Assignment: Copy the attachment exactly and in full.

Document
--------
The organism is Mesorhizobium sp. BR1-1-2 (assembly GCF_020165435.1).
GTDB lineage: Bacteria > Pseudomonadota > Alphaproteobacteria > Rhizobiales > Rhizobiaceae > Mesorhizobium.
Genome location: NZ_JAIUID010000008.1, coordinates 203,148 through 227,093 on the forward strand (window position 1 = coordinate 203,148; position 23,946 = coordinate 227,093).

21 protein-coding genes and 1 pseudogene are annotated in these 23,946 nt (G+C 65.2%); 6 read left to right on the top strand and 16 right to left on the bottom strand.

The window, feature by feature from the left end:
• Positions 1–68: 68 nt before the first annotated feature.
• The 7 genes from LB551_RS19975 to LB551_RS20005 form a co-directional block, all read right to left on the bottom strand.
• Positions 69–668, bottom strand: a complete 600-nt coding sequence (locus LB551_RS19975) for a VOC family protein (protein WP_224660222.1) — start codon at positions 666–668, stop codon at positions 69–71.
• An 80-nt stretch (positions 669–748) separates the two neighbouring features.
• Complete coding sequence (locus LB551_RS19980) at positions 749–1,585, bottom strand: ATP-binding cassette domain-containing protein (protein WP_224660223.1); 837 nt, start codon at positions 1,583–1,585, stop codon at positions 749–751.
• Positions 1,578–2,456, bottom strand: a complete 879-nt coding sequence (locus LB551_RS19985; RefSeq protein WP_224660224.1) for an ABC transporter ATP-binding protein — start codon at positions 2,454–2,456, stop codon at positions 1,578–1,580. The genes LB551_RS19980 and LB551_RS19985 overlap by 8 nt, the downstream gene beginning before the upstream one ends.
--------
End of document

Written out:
The organism is Mesorhizobium sp. BR1-1-2 (assembly GCF_020165435.1).
GTDB lineage: Bacteria > Pseudomonadota > Alphaproteobacteria > Rhizobiales > Rhizobiaceae > Mesorhizobium.
Genome location: NZ_JAIUID010000008.1, coordinates 203,148 through 227,093 on the forward strand (window position 1 = coordinate 203,148; position 23,946 = coordinate 227,093).

21 protein-coding genes and 1 pseudogene are annotated in these 23,946 nt (G+C 65.2%); 6 read left to right on the top strand and 16 right to left on the bottom strand.

The window, feature by feature from the left end:
• Positions 1–68: 68 nt before the first annotated feature.
• The 7 genes from LB551_RS19975 to LB551_RS20005 form a co-directional block, all read right to left on the bottom strand.
• Positions 69–668, bottom strand: a complete 600-nt coding sequence (locus LB551_RS19975) for a VOC family protein (protein WP_224660222.1) — start codon at positions 666–668, stop codon at positions 69–71.
• An 80-nt stretch (positions 669–748) separates the two neighbouring features.
• Complete coding sequence (locus LB551_RS19980) at positions 749–1,585, bottom strand: ATP-binding cassette domain-containing protein (protein WP_224660223.1); 837 nt, start codon at positions 1,583–1,585, stop codon at positions 749–751.
• Positions 1,578–2,456, bottom strand: a complete 879-nt coding sequence (locus LB551_RS19985; RefSeq protein WP_224660224.1) for an ABC transporter ATP-binding protein — start codon at positions 2,454–2,456, stop codon at positions 1,578–1,580. The genes LB551_RS19980 and LB551_RS19985 overlap by 8 nt, the downstream gene beginning before the upstream one ends.